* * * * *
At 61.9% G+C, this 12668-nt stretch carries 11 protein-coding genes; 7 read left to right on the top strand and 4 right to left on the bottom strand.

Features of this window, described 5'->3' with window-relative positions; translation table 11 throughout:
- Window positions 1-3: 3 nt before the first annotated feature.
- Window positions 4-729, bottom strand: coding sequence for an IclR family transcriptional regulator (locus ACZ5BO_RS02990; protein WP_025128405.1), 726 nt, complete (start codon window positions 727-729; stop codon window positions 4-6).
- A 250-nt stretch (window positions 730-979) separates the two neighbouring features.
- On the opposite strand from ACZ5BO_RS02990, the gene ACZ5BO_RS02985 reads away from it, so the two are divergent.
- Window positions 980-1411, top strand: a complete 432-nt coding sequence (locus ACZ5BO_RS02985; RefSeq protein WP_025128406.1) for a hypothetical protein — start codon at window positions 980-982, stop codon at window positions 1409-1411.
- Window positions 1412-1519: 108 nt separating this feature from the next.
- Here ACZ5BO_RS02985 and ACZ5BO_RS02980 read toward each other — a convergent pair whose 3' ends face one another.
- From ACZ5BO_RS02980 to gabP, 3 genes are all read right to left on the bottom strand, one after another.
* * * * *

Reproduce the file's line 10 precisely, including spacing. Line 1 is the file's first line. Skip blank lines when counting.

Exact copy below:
- From ACZ5BO_RS02980 to gabP, 3 genes are all read right to left on the bottom strand, one after another.